When your pumpkin starts to deteriorate or you are ready to remove it, cut a circle into the pumpkin just around the area of succulent cuttings. Place the circle on potting soil, place in bright light, and water when dry. When the pumpkin shell deteriorates the cuttings will root into the soil and can be transplanted into permanent pots.

For the Sprouts - Leaf Critters
Hoot Hoo Hello! I’m Owen, a Great Horned Owl. I live in a big tree in Cuyahoga Falls, and as you would expect, I am very wise. I know lots of fun things to do outdoors and in the garden, and my Master Gardener friends have asked me to share them with you!
Can you identify these animals? Leaf critters are a wonderful way to enjoy our beautiful fall leaves. Let these pictures inspire you, then go outside and collect some leaves!

Arrange the leaves in the shape of a critter on a piece of paper. Shape them with scissors if you’d like. When you are happy with your critter, glue or tape the leaves in place. Add details like feet and eyes with a marker, yarn or other materials you may have. Use your imagination! Display your critter on a wall, or use it to decorate cards, paper bags or the dinner table. Hoo hoot, an owl critter is the coolest!  

Branching Out - Holden Arboretum
In fall, eyes turn up and outward for the color extravaganza put on by Northeast Ohio trees. While a drive on a highway or country road offers visual treats, few places give visitors more up-close views of the changing hues than Holden Arboretum.
 
The arboretum, which was founded in 1931 as the 1,000-acre gift of industrialist Arthur F. Holden, straddles Lake and Geauga counties. It now encompasses 3,500 acres featuring miles of hiking trails, fishing ponds and plant collections along with seasonally related activities and fun of all kinds for adventurers.
 
Just past the Corning Visitor Center near the Blueberry pond is “Tilt-a-Whirl,” an undulating sculpture built of willow twigs and saplings. The multi-roomed, roofless structure was created by Chapel Hill, N.C. artist Patrick Dougherty and sits atop a grassy mound and suggests a home for magical creatures. Dougherty has created more than 300 such living sculptures, making Tilt-a-Whirl the newest part in his Stickwork collection. True to its wild nature, Tilt-a-Whirl will remain in place for at least a year, fading away as nature takes its course.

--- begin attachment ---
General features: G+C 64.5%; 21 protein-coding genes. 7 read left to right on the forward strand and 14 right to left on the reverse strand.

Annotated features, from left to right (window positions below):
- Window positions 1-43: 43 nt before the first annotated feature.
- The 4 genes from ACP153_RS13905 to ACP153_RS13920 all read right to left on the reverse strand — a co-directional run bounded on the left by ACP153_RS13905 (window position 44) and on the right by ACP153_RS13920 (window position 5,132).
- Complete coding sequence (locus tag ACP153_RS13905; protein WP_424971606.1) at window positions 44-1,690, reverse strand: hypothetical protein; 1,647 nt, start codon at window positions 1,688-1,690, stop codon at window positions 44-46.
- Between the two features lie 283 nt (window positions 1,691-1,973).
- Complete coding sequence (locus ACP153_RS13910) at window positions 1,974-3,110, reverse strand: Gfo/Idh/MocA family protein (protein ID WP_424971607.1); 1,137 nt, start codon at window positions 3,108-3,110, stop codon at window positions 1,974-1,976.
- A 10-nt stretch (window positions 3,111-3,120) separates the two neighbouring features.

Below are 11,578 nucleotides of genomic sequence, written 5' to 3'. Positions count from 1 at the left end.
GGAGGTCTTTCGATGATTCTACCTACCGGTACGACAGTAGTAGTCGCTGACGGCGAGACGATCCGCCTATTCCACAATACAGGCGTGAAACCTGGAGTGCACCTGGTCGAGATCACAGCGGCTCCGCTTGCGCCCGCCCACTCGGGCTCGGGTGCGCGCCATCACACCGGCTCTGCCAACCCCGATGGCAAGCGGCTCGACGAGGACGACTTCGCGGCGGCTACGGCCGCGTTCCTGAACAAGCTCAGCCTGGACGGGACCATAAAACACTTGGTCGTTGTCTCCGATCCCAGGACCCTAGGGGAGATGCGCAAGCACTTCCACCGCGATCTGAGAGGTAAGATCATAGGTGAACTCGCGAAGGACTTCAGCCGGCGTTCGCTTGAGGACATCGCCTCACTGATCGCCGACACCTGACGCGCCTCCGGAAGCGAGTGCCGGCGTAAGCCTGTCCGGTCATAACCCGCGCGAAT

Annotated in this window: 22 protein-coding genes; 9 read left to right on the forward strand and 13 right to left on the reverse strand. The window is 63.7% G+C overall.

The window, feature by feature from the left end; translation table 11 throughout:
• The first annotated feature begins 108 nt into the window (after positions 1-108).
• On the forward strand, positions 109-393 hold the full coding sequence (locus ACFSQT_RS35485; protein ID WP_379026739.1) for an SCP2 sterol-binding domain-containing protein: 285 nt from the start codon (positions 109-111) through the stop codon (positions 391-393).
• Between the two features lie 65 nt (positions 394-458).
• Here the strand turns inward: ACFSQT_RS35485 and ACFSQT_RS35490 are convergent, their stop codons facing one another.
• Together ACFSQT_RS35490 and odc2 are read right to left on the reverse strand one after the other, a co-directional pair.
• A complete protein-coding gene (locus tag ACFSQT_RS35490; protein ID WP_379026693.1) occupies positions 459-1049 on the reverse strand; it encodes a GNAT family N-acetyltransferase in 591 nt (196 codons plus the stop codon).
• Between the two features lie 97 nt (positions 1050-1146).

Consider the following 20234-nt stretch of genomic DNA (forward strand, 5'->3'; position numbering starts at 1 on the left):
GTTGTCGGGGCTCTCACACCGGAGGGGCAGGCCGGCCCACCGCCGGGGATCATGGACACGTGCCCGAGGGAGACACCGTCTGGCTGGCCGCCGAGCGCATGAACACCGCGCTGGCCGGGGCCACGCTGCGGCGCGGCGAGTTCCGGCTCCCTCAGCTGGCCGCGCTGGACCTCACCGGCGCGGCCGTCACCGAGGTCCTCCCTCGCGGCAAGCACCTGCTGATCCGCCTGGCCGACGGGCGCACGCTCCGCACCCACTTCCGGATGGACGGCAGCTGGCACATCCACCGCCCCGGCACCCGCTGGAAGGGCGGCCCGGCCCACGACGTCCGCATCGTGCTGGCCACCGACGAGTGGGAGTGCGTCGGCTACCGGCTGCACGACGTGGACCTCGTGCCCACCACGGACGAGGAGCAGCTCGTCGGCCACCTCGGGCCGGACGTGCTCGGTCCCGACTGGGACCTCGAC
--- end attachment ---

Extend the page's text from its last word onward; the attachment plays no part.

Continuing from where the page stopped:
Every autumn, visitors, particularly families with children, are encouraged to walk the Leaf Trail. It offers opportunities to identify 28 different trees, their structure and leaf shape, along with fun, after-visit activities. The trees are marked in the free pamphlet and identified by signage along the trail. While the trail can take as long as one wants, staff estimate it usually takes about 45 minutes.
 
The Murch Canopy Walk and Kalberer Emergent Tower take visitors above the forest floor. The canopy walk rises 65 feet from the ground, and the tower soars 120 feet up, its wide platform offering climbers a 360-degree panorama of trees and a glimpse of Lake Erie. Both attractions are included in the $15 admission. There are discounts for children, seniors and other groups. Reservations are required. Go to holdenarb.org for reservations. All activities and attractions practice social distancing.

Holden beckons us to a year-round relationship with Mother Nature. In the fall, that invitation comes clothed in reds and yellows and oranges and greens. It’s an invitation too hard to ignore.
 
Holden Arboretum
9500 Sperry Road
Kirtland, OH 44094-5172
440-946-4400
Down and Dirty
October Checklist
  • Change out your patio pots. Replace tired annuals with pansies, grasses, ornamental kale, pumpkins or scarecrows. Get creative!
  • Continue planting spring bulbs until the ground freezes.
  • Dig up tender bulbs and tubers like dahlias, canna lilies, gladiolus and caladiums. Store in a cool, dry location. https://wimastergardener.org/article/storing-tender-bulbs-for-winter/
  • Divide overcrowded perennials and plant larger trees and shrubs.
  • Store or winterize water features like bird baths, fountains, waterfalls, etc.
  • Plant garlic for next year’s harvest
New Growth!
To learn more please check out :
Summit County Master Gardeners on Facebook
Summit County Master Gardener Community Gardening Newsletter
Follow us on Instagram: Find us by our user name osusummitmgv and follow us for educational information, gardening tips, and news and events related to the Summit County Master Gardener Program.
Submit questions online to be answered by Master Gardener Volunteers at Ask a Master Gardener
OhioLine Yard and Garden provides fact sheets and information on a variety of gardening topics.
Buckeye Yard and Garden onLine provides timely information about Ohio growing conditions, pest, disease, and cultural problems. BYGL is updated weekly between April and October.
What magic there is in the wand that autumn wields when it pours its stream of gold on harvest fields; a loveliness tinting all that shines to the eyes with purple curtains let down from the skies;…..The bees are filling their hives with a dusty gold, and the heart is filled with more than a heart can hold. — Vincent Godfrey Burns   

Master Gardener Volunteer Basic Training to be Offered Fall 2020
 
Are you a lifelong learner? Want the opportunity to learn from experts? Want to share your love of gardening and horticulture with others?

OSU Master Gardeners are plant lovers who receive plant education from The Ohio State University and then teach others about gardening. We are not plant experts going in, and in fact can begin the training with minimal plant knowledge. The 2020 Basic Training class will be offered on-line via Zoom on Monday and Wednesday nights 6-9 pm beginning Oct. 19. If you would like to learn more about becoming a Summit County Master Gardener Volunteer and to access the application see:



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The Root of It staff: Karen Edgington, Carolyn Christian, Jennifer Gramlich, Sarah Vradenburg, and Emma Barth-Elias (Photographer)